"The fundamental role of Parliament is to hold the Government to account." - Peter Milliken
"The parliamentary system means government in Parliament and with Parliament, but not by Parliament." - C.E.S. Franks
Speaker of the House Peter Milliken's ruling for primacy of Parliament over the government seemed somehow inevitable even if it produced a sigh of relief. To rule in favour of the government would have in effect reversed the order of our parliamentary system, placing government above the elected representatives of the people rather than at their pleasure. Or, perhaps more correctly, given the grossly excessive power of the position, placing the Prime Minister above the elected representatives of the people.
Despite this reaffirmation of Parliament's supremacy, as C.E.S. Franks, Professor of Political Studies at Queen's University, reminds us, it does not govern. Its function, in Milliken's words, is rather to hold government to account. This is something that deserves great consideration. Why should the elected representatives of the people not govern, or at least be intimately involved in governing? Why should legislation not emerge from legislative committees rather than from Cabinet? And why should the heads of these committees, elected by their members and approved by the legislature at large, not become the cabinet ministers? And why should the legislature at large not choose the Prime Minister? If we adopted a proportional representation voting system to ensure Canadians were fairly represented, such a system would in effect be involving all Canadians in their governance. What an idea -- a people effectively governing themselves! The democratic ideal achieved.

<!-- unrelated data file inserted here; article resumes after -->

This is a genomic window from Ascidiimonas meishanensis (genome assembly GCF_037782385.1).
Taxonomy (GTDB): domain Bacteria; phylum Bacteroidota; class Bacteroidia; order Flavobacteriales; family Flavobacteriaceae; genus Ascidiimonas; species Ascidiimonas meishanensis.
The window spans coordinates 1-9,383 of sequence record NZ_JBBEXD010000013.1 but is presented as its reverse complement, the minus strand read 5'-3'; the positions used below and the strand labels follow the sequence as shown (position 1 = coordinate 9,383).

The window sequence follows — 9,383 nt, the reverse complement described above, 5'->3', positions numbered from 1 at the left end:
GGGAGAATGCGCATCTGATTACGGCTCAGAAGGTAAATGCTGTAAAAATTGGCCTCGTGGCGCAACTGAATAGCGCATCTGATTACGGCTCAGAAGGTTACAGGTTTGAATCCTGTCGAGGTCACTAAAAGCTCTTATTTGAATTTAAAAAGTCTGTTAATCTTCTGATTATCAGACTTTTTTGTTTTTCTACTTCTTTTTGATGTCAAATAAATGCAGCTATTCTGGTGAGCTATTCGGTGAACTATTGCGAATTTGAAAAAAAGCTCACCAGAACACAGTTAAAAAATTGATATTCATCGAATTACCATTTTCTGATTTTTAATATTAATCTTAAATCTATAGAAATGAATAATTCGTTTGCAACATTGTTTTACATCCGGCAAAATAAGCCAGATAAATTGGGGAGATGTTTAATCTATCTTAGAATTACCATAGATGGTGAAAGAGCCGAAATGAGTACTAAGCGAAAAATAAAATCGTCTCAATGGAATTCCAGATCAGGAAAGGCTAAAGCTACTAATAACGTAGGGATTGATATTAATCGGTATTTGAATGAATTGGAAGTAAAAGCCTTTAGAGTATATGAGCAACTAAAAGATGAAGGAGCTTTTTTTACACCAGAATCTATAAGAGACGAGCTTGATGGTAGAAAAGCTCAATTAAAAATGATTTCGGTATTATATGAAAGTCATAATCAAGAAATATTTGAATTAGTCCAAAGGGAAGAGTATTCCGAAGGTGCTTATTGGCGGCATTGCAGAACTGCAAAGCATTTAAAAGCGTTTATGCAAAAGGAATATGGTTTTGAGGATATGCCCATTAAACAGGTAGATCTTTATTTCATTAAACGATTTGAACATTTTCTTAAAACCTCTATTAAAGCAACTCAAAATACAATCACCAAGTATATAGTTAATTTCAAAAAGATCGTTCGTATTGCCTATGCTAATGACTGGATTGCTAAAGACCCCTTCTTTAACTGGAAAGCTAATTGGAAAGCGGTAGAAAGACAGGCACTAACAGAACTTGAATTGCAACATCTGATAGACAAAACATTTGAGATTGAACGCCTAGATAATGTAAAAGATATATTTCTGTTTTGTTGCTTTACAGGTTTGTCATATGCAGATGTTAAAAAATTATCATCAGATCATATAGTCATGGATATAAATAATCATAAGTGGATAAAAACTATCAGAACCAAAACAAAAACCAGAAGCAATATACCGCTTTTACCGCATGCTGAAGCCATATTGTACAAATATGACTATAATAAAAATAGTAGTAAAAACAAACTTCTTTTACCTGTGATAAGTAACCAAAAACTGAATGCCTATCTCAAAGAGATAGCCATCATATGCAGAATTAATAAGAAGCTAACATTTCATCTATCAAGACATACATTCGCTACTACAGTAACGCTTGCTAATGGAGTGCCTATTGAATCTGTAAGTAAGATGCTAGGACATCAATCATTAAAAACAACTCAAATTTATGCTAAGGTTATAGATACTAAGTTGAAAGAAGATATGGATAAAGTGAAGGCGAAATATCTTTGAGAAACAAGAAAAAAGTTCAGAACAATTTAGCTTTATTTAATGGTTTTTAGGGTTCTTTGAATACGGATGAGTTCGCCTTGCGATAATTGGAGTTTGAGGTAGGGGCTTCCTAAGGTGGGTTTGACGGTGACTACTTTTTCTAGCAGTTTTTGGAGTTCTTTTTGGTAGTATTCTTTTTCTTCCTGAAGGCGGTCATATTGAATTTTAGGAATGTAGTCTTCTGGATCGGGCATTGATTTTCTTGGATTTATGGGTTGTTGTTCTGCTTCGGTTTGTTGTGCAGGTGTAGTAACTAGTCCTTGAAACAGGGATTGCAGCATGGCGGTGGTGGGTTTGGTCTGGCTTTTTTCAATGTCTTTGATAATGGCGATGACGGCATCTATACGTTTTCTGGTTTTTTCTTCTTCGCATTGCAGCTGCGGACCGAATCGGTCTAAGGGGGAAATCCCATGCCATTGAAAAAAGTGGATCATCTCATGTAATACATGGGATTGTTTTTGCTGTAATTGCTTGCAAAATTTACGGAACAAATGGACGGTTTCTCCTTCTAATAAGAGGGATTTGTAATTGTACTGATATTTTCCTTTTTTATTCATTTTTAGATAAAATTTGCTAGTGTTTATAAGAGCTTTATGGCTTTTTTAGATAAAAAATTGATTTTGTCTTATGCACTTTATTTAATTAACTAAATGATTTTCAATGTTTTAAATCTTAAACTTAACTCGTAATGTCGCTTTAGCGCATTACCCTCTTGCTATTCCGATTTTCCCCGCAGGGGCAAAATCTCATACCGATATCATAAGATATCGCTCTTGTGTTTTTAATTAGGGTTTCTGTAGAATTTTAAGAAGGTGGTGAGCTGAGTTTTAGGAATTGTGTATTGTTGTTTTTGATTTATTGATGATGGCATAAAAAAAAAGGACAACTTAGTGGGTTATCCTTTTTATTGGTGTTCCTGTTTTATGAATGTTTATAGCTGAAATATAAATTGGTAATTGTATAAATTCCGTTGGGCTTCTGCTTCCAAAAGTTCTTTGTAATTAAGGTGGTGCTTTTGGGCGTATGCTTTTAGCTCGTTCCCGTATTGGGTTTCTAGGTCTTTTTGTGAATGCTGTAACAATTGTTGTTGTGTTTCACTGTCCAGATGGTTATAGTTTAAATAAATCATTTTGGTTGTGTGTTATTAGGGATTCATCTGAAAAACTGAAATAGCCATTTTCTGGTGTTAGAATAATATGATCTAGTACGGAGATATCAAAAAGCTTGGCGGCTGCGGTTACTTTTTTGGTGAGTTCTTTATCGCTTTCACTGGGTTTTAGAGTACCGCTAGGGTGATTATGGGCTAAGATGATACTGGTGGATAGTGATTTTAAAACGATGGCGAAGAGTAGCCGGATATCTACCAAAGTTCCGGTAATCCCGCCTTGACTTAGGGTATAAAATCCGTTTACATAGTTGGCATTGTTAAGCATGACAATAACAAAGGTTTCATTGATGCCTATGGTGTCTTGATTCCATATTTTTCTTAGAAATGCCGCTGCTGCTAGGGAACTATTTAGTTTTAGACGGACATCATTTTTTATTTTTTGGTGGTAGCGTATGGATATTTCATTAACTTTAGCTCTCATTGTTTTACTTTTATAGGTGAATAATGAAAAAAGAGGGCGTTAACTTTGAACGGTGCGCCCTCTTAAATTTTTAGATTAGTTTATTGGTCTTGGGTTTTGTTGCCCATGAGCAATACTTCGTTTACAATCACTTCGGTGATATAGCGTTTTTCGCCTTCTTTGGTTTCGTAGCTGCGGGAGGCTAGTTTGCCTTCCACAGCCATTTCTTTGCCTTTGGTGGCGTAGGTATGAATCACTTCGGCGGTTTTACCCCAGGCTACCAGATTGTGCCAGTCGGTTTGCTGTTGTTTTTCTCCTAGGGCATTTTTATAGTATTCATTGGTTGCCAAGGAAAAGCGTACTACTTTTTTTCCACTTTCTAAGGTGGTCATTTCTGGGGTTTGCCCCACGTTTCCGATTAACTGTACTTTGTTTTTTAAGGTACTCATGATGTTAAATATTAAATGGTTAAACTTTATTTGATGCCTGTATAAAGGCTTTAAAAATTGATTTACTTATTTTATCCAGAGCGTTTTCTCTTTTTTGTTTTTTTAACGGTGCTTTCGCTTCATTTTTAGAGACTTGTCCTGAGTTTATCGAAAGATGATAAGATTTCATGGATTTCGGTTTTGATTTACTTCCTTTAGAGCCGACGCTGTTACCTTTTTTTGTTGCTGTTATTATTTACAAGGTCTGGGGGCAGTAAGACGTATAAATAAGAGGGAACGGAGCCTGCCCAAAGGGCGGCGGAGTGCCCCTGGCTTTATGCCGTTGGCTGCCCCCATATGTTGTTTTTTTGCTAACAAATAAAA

At this time, one of those rare moments when thoughts of democracy are uppermost in the public mind, it seems appropriate to dream of such things.